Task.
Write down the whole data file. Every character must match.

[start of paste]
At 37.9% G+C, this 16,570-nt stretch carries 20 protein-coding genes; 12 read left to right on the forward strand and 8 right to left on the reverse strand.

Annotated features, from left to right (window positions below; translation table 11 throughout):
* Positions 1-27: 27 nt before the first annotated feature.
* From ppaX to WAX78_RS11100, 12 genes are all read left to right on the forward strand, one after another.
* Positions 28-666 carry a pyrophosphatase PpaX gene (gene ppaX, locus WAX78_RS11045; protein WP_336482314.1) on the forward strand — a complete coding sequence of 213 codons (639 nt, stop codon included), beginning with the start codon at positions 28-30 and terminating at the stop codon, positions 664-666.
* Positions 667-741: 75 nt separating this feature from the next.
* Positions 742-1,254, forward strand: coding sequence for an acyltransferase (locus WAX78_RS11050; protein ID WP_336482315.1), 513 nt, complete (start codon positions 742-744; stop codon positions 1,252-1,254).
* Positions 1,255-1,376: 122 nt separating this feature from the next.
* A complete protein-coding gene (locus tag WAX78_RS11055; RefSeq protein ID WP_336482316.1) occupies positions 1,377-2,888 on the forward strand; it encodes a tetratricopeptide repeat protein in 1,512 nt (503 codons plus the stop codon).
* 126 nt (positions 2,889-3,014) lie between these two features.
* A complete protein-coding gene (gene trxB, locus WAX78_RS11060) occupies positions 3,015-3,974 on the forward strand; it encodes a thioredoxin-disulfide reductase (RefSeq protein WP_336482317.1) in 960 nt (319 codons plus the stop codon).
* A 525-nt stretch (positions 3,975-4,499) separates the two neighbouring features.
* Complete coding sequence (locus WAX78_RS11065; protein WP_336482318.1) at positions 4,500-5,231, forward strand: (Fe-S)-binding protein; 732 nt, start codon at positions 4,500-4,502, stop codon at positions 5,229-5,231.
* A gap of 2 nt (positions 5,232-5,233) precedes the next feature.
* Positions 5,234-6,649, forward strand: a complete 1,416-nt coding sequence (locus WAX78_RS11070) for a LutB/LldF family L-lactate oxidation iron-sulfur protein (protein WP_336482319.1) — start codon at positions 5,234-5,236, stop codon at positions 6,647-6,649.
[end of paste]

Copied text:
At 37.9% G+C, this 16,570-nt stretch carries 20 protein-coding genes; 12 read left to right on the forward strand and 8 right to left on the reverse strand.

Annotated features, from left to right (window positions below; translation table 11 throughout):
* Positions 1-27: 27 nt before the first annotated feature.
* From ppaX to WAX78_RS11100, 12 genes are all read left to right on the forward strand, one after another.
* Positions 28-666 carry a pyrophosphatase PpaX gene (gene ppaX, locus WAX78_RS11045; protein WP_336482314.1) on the forward strand — a complete coding sequence of 213 codons (639 nt, stop codon included), beginning with the start codon at positions 28-30 and terminating at the stop codon, positions 664-666.
* Positions 667-741: 75 nt separating this feature from the next.
* Positions 742-1,254, forward strand: coding sequence for an acyltransferase (locus WAX78_RS11050; protein ID WP_336482315.1), 513 nt, complete (start codon positions 742-744; stop codon positions 1,252-1,254).
* Positions 1,255-1,376: 122 nt separating this feature from the next.
* A complete protein-coding gene (locus tag WAX78_RS11055; RefSeq protein ID WP_336482316.1) occupies positions 1,377-2,888 on the forward strand; it encodes a tetratricopeptide repeat protein in 1,512 nt (503 codons plus the stop codon).
* 126 nt (positions 2,889-3,014) lie between these two features.
* A complete protein-coding gene (gene trxB, locus WAX78_RS11060) occupies positions 3,015-3,974 on the forward strand; it encodes a thioredoxin-disulfide reductase (RefSeq protein WP_336482317.1) in 960 nt (319 codons plus the stop codon).
* A 525-nt stretch (positions 3,975-4,499) separates the two neighbouring features.
* Complete coding sequence (locus WAX78_RS11065; protein WP_336482318.1) at positions 4,500-5,231, forward strand: (Fe-S)-binding protein; 732 nt, start codon at positions 4,500-4,502, stop codon at positions 5,229-5,231.
* A gap of 2 nt (positions 5,232-5,233) precedes the next feature.
* Positions 5,234-6,649, forward strand: a complete 1,416-nt coding sequence (locus WAX78_RS11070) for a LutB/LldF family L-lactate oxidation iron-sulfur protein (protein WP_336482319.1) — start codon at positions 5,234-5,236, stop codon at positions 6,647-6,649.